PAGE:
The rise of pop-litical culture
By : Zairil Khir Johari
MAY 12 — Midway through the Sarawak campaign I received a text message from an unfamiliar number. The sender turned out to be a woman in Kuching, wanting to know when my next layover at the state capital would be.
Feeling perplexed, I glanced at my campaign itinerary. Some days I didn’t even know where I was. Spaced out as I was by the constant travelling, I was even more bemused by the rest of her message.
She went on to explain that her teenage daughter had a collection of five Ubah (the DAP hornbill mascot) plush toys, four of them bearing autographs of various party leaders and ceramah speakers. One of them, still in its original plastic wrapping, had been especially reserved for my John Hancock. Hence, she wanted to know if Kuching would be part of my tour.
It was then that I confirmed my growing suspicions that a new political dynamic was emerging. This wasn’t an isolated incident. Barely a week into our campaign, the Ubah plush toys had already sold out (30,000 units), and word was that it had spawned a private selling market with autographed toys going for as high as RM1,000 a piece.
The media had been reporting record ceramah attendances but anyone who was there will tell you that there was something more than just numbers.
Our ceramahs attracted just about everybody. There were elderly residents who brought their own chairs, listening with quiet intent from seven o’clock until the lights went off before midnight; the ardent supporters who whooped and cheered at every opportunity and the pockets of politically curious, who would smile and applaud politely on cue. But that was normal. What wasn’t normal, however, were the kids.
Teenagers in Ubah T-shirts, faces adorned with Ubah stickers and armed with Ubah plush toys. Not only would they stay throughout the ceramah which was punctuated with sing-alongs and video slideshows, at the end of the night they would also mob our speakers for autographs and photos. On some nights, I even felt like a minor pop star.
Our leaders practically became celebrities, and this was most evident in the case of speaker extraordinaire Dr Hew Kuan Yau, notoriously called “Superman” for his trademark T-shirts that bore the “S” emblem. He had burst onto the scene with his fiery rhetoric and quickly gained infamy through some controversial (but hilarious) remarks about a certain BN component party. And then we started to receive reports that Superman T-shirts were selling out in every locality he visited.
Something strange was happening. Kids who were hitherto apolitical were thronging our events and accessorising themselves with our merchandise. Semi-cult followings were developing. Somehow, somewhere along the line, the DAP campaign had inadvertently transcended politics and made its way into the realm of pop culture.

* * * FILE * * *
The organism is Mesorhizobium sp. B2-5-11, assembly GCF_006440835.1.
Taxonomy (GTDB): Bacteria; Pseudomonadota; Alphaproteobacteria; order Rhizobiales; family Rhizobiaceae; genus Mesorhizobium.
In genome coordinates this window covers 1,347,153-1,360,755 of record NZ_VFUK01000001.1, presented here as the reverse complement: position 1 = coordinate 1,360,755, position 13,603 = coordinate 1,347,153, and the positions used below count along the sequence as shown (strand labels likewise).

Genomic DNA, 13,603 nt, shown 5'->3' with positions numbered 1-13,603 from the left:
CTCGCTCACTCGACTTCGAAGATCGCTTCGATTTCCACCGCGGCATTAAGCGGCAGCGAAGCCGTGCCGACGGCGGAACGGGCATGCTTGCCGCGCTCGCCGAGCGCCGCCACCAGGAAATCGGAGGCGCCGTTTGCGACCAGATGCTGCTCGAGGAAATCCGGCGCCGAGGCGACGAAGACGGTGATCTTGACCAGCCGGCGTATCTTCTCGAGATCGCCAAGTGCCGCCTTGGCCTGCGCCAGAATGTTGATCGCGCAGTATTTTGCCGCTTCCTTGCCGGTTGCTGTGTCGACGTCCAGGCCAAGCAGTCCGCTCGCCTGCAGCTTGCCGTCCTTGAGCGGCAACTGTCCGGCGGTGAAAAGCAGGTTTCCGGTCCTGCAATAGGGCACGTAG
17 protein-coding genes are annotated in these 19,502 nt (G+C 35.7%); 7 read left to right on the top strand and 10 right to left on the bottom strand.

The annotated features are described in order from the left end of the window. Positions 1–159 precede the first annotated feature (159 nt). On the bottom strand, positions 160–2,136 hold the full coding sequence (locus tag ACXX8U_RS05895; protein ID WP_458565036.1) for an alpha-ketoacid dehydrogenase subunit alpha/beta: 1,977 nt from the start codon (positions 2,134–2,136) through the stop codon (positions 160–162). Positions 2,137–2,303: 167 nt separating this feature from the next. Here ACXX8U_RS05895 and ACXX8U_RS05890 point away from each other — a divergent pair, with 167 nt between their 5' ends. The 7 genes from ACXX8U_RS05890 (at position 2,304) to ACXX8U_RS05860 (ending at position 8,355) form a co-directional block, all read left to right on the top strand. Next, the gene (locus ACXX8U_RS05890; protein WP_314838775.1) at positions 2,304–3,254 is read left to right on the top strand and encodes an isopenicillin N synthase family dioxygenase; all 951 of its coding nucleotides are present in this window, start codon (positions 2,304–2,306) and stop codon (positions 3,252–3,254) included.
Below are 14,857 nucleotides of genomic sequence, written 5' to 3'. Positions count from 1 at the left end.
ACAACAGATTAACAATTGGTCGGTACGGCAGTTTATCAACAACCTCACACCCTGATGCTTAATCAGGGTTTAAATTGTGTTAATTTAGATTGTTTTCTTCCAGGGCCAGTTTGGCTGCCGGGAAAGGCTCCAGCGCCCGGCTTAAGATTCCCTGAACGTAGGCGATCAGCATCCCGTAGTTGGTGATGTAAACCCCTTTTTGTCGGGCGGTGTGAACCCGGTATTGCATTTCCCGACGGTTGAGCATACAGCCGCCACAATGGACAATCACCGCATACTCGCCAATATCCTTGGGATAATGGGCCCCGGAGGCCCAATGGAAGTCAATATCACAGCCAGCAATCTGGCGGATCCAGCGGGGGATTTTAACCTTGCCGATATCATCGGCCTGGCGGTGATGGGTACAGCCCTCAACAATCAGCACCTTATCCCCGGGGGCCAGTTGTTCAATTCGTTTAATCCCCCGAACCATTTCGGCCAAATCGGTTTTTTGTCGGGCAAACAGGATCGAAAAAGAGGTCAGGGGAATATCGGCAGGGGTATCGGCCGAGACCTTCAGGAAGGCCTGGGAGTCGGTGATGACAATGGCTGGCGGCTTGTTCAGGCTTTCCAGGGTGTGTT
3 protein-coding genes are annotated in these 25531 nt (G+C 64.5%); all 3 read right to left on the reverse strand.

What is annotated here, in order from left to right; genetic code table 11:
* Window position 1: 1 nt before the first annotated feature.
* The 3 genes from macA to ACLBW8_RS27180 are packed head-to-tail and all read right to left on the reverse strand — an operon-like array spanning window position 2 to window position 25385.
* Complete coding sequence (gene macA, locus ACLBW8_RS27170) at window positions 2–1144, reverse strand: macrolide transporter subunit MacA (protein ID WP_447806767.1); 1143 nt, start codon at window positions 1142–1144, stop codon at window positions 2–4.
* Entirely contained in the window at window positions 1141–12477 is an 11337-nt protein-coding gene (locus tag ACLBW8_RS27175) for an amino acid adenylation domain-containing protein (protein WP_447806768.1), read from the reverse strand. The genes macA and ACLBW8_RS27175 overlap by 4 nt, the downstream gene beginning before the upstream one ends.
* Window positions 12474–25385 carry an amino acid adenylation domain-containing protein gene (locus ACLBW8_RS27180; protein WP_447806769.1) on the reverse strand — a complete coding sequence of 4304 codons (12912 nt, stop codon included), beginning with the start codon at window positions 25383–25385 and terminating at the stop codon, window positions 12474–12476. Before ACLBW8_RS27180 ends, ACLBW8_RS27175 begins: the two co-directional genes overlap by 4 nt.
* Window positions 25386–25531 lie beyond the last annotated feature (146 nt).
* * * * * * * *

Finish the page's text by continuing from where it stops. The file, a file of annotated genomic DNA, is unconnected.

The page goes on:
A veteran reporter and incorrigible cynic even remarked to me that he had never witnessed such a phenomenon in all his years of covering Malaysian politics.
A new dynamic was indeed emerging, and it was something incomprehensible to most people used to the natural order of politics. This is especially so for those seated in the gilded thrones of power. In their distress and bewilderment, they attempt to frame it in the only language they know how: race and religion. And while they know this to be untrue, they are also beset by the realisation that they could never, ever, replicate this kind of popularity and success.
The fact is, it only works because our struggle is one that claims the moral high ground. And therein lies the irony. The more they attempt to suppress us through the system and the more they antagonise the people with their inflammatory rhetoric, the more it will legitimise our perception as a champion of the oppressed against a tyrannical regime.
Yet it must be put into perspective. Such a situation was allowed to evolve only because the political reality in Malaysia is not ideologically-substantiated. In other words, Malaysian politics is a case of black and white. Theorists may balk and cringe, but the truth is that our political discourse revolves around the perception of good against evil, justice against tyranny, freedom against oppression, fairness against inequality.
The bad guys are obvious and we have appeared to take up the mantle of the people’s champion, a theme that was fully encapsulated in our Sarawak campaign video, which saw our mascot Ubah taking the stage against an indomitable foe in the guise of Chief Minister Taib.
Thus, we have managed to position ourselves as the underdog carrying the hopes and dreams of the people. In short, we have become Rocky Balboa against Apollo Creed.
And in true underdog style, we are up against all odds imaginable. Not only are we resource-limited, we are also constrained by a lack of democratic space, blacked out by the state-owned media and forced to battle against an Election Commission that is determined to wax an already slippery path for us.
But a champion’s cause is only as great as the sins of his foe. The sense of injustice, the palpable greed and corruption, rising inflation and a bigoted regime intent on dividing the people, these sentiments are real.
It is precisely these injustices that bolster our claim to moral superiority. Without the yin there would be no yang. And this great battle of good versus evil will continue so long as the BN government continues its corrupt and self-serving ways.
However, it is important for us to remind ourselves that everything is variable and nothing is constant in the politics of perception. Let us not forget that while Apollo Creed was the overconfident “bad guy” in the first two movies, he was reinvented as an all-American hero in the third and fourth. Perceptions change, and so can pop culture fads.
* The views expressed here are the personal opinion of the columnist.